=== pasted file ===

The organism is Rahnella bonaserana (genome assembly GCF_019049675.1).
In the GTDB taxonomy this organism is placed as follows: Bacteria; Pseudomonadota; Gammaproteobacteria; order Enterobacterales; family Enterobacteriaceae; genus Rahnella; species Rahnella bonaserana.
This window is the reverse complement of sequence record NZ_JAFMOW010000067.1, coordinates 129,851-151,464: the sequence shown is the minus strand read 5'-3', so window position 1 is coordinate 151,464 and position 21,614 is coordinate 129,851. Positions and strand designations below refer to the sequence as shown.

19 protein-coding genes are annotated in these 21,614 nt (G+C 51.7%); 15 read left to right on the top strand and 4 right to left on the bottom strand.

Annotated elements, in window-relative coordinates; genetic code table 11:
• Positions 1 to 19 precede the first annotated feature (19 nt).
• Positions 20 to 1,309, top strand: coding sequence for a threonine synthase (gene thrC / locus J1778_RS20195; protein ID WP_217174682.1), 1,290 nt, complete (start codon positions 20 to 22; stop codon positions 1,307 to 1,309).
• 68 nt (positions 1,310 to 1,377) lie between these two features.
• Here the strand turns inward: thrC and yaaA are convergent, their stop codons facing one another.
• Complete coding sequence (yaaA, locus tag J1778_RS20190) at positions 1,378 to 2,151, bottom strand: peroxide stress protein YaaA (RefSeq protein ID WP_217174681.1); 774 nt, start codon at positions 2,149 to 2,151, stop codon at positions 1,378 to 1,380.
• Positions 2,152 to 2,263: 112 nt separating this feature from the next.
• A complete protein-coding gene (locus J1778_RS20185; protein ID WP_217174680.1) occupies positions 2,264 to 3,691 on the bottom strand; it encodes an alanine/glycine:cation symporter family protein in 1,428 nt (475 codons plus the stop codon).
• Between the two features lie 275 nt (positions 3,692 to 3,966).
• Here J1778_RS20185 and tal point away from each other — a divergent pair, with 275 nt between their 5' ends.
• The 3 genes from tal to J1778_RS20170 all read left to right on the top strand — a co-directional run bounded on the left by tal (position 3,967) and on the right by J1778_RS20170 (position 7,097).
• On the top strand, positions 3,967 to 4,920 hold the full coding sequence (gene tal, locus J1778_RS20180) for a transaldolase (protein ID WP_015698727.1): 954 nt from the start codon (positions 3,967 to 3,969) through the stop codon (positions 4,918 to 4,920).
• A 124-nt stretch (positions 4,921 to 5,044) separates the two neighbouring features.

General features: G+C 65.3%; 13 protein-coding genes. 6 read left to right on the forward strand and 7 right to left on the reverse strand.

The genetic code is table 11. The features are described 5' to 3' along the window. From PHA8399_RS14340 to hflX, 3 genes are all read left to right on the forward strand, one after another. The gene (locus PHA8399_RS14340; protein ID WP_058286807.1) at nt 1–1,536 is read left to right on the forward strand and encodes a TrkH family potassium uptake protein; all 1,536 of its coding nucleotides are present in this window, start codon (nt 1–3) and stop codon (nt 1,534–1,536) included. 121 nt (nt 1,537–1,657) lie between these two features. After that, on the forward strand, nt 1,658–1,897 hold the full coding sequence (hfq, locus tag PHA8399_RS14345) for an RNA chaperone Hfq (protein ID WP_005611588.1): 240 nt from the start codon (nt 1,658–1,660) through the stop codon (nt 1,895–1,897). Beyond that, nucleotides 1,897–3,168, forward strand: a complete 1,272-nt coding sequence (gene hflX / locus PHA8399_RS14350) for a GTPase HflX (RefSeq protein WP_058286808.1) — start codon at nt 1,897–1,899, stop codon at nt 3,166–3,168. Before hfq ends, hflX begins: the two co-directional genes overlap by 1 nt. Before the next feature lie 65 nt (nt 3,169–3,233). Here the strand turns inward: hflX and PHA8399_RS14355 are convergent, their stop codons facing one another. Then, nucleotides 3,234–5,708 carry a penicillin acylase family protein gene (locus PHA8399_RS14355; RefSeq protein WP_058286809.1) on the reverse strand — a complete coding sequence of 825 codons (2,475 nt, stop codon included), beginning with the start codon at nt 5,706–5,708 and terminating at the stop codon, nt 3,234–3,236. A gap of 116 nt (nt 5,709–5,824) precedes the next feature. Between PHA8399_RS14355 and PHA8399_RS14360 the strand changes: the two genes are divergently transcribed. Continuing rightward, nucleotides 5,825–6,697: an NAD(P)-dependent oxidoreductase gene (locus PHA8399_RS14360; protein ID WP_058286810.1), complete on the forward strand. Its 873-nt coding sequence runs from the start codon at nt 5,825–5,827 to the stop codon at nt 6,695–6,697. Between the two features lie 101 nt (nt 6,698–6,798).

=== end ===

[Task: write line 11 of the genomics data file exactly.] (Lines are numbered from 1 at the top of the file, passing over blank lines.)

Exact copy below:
• Positions 2,152 to 2,263: 112 nt separating this feature from the next.